John Murillo describes Jeanann Verlee as “the real deal,” and accurately so. Her poetry is raw, evocative, unrelenting, and her performances are incredible. On that note, mark your calendars people – cancel your meetings, call off your dinners – this summer, “the real deal” is coming to Hunter. On July 19th at Karen’s Country Kitchen, Verlee will be hosting a workshop (5:30PM-6:30PM), followed by a performance and open mic (starting at 7PM); the very first event in the Poetry at 1600 Feet series.
I started writing poems as a little girl. I committed to the genre in high school creative writing classes and by college was submitting to journals, gained a few early publication credits, and started focusing more on the study. Around that same time, I was invited to participate in the then-budding game of poetry slam, but I rejected the idea of competing with my art. It was fully a decade before I even attended a poetry slam to watch—only after I moved to New York City. Eventually, I started reading in open mics and, even later, under the persistent encouragement of Cristin O’Keefe Aptowicz, I signed up for my first slam. After that, I spent many years competing in slams throughout NYC and nationally. It is a fun game and I gained a lot from my participation. The game kept me writing, challenged my perspective, encouraged me to take risks, and helped hone my performance skills. For me (as one who does not perform improvisationally—a skill I hugely admire), the writing of the poem comes first. I focus there long before I start the work of practicing performance. In my purview, “spoken word” encompasses a huge history rooted in aboriginal storytelling. From the griots of West Africa to Native American orators and beyond, the history of spoken word is immense and includes myriad genres. For me, for now, I write poems and sometimes perform them live. And I’m immeasurably lucky to be able to do so.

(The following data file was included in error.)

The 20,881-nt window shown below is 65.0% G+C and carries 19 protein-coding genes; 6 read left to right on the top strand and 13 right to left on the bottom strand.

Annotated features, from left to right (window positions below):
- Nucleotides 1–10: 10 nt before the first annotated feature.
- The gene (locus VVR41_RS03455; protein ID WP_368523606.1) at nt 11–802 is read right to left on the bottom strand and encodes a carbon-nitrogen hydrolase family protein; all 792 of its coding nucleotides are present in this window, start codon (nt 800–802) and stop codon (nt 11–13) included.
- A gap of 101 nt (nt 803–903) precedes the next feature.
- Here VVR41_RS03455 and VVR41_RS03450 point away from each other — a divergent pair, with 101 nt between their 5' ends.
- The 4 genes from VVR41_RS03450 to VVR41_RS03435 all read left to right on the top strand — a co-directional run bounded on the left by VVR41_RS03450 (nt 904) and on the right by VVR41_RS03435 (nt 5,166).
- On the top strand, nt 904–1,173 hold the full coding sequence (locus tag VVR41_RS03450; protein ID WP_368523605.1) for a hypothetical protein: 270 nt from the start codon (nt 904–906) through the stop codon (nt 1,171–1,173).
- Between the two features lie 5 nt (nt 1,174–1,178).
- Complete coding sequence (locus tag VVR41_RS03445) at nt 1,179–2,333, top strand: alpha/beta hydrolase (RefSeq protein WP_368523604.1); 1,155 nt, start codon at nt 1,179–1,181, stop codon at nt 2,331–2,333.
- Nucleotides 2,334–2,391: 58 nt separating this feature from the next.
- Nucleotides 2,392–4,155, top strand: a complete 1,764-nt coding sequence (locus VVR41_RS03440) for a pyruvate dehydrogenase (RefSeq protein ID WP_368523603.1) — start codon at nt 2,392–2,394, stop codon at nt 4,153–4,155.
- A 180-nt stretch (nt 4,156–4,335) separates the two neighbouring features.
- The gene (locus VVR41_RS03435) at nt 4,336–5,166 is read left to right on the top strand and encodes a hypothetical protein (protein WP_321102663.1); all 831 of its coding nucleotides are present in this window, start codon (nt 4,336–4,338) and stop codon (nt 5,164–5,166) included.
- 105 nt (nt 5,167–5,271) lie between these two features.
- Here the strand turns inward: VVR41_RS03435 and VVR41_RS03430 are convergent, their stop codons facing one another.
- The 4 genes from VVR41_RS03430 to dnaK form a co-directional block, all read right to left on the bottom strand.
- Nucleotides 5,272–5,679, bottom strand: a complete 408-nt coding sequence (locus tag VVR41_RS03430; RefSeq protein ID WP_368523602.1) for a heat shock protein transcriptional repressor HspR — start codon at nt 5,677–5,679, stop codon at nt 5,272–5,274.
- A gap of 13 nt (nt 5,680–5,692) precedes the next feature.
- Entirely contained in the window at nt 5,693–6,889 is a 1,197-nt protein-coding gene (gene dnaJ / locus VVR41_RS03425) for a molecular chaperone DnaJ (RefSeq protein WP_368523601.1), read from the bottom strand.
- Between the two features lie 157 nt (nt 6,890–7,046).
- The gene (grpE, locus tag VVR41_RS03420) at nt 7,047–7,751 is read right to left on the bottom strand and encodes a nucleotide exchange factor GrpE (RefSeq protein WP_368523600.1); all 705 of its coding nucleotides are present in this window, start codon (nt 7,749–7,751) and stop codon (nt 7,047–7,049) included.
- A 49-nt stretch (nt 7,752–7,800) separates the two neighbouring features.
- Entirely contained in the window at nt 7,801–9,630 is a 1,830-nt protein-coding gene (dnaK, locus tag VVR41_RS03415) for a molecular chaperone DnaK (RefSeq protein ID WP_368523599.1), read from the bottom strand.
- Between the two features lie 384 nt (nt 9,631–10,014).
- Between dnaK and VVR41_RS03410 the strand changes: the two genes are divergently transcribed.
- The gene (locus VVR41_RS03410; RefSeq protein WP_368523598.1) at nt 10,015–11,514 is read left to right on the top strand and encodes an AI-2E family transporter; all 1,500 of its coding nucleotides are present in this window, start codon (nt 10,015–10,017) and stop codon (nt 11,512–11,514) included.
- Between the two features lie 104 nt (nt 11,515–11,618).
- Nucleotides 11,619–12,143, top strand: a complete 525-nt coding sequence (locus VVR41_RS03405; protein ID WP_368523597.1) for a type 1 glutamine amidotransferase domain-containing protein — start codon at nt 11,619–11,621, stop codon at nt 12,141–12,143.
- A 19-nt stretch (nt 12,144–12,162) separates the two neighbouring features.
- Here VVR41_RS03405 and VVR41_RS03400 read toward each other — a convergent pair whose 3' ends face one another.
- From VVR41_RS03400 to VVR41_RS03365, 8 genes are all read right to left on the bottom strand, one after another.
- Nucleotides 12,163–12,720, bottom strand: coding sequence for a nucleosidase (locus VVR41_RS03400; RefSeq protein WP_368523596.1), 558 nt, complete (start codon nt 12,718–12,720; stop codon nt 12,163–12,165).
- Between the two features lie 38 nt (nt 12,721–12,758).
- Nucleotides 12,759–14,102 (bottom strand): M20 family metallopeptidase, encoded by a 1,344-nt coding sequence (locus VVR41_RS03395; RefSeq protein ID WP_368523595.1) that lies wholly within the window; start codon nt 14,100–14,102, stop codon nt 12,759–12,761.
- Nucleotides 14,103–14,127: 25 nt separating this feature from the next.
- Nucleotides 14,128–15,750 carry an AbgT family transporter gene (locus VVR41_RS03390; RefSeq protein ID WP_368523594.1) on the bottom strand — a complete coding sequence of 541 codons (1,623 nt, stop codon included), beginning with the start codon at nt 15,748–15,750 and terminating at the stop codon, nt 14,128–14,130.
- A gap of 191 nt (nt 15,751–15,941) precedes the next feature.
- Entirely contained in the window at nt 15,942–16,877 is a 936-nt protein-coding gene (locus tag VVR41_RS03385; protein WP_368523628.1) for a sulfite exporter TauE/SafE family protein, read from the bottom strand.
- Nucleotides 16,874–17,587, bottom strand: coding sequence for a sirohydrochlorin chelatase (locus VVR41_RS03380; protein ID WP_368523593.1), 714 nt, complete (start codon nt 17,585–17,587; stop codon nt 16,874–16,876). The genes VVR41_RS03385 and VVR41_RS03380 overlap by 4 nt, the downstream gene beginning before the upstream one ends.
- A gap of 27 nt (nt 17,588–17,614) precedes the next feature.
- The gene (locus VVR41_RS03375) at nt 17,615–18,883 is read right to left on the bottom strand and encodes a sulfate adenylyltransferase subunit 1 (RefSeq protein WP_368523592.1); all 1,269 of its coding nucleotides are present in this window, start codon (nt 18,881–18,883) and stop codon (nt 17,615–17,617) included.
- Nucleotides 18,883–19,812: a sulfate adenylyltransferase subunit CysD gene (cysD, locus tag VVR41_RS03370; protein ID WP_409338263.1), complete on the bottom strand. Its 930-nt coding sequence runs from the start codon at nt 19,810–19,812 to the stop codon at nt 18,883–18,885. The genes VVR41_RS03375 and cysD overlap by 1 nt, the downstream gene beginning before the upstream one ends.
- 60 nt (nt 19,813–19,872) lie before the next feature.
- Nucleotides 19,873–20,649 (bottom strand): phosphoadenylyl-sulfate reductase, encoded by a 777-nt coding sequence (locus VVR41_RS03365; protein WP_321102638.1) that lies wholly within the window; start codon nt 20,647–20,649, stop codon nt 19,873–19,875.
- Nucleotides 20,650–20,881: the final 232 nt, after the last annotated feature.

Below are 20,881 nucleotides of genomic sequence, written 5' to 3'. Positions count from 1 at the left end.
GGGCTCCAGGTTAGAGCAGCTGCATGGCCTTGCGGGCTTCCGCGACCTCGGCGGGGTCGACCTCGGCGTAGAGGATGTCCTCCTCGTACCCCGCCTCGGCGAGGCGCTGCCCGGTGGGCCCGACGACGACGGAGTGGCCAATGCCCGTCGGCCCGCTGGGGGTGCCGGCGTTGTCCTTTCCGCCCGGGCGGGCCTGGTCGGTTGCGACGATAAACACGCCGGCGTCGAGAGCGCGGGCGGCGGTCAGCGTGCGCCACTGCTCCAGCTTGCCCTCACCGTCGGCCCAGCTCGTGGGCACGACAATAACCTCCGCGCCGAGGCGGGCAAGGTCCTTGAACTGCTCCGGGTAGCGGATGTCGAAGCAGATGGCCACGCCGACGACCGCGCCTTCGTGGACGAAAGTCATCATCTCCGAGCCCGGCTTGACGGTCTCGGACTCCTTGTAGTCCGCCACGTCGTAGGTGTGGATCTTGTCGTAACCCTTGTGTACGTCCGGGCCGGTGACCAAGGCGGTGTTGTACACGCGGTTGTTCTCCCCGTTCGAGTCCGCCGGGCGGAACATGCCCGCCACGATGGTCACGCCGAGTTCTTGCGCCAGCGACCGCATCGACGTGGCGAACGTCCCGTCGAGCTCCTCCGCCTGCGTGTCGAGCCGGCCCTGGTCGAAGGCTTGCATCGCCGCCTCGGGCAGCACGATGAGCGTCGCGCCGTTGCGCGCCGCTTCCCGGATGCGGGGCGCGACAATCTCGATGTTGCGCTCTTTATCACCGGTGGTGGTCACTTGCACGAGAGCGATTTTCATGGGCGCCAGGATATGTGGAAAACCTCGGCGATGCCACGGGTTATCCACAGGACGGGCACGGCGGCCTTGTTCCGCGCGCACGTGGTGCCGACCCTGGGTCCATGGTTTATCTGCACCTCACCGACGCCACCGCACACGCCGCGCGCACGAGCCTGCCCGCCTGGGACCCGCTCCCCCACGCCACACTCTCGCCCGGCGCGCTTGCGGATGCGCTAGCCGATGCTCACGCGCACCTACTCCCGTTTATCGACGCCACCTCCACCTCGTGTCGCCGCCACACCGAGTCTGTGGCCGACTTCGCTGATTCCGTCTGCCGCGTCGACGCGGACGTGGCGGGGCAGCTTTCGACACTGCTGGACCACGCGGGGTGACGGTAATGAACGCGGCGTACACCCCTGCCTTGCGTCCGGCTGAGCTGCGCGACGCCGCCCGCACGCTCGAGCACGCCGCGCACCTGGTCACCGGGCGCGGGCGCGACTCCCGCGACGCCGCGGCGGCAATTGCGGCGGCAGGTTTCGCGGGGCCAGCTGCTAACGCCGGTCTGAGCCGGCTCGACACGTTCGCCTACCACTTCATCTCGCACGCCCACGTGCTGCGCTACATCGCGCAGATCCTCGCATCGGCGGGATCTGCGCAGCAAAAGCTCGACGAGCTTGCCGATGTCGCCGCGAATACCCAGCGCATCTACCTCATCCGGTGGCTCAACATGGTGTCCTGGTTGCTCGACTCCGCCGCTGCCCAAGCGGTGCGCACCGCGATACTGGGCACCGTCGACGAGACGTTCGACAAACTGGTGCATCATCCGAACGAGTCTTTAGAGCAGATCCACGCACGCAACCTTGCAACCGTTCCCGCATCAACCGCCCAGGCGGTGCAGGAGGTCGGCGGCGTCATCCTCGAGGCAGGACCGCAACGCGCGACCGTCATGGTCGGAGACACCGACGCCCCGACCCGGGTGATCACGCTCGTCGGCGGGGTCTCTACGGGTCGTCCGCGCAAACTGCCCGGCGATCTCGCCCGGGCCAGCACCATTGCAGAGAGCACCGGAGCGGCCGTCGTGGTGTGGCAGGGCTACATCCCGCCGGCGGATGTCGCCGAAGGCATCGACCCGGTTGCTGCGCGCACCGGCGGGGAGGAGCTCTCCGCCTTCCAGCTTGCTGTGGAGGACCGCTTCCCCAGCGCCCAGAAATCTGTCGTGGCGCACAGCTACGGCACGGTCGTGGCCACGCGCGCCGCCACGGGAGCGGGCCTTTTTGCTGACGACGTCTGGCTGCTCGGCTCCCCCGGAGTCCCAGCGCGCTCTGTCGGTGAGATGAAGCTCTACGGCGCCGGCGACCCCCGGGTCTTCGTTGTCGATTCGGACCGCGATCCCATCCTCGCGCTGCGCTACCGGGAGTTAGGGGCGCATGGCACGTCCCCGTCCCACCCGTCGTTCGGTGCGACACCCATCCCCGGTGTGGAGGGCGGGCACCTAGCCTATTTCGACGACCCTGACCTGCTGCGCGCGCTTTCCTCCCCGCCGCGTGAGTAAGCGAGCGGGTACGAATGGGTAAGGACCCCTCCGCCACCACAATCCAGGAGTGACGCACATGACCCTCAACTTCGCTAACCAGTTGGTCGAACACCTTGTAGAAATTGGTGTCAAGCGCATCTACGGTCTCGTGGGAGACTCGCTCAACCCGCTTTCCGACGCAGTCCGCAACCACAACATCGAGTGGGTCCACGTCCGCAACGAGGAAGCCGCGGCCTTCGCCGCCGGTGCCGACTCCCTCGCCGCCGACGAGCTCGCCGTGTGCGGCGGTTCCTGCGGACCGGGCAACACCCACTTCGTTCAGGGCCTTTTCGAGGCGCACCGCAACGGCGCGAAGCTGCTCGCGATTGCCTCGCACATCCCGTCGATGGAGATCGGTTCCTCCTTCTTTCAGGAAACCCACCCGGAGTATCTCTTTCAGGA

Do you have a favorite poem? What about a favorite song?
Favorite poem…yikes. Narrowing to a single poem seems impossible—there are so many! Let me offer a sampling (tomorrow may look different): “Shooter” by Jan Beatty, “Brown Boy Dichotomy” by Ian Khadan, “Gravity” by Angel Nafis, “Flowers for Etheridge” by John Murillo, “Camouflage” by Shira Erlichman, “Black Girl Interrupt-ed (a remix)” by Lynne Procope, and “Song” by Brigit Pegeen Kelly. (This is a squirrely mix of new and established writers, friends and unknowns, print and audio poems—but my love for each is honest.)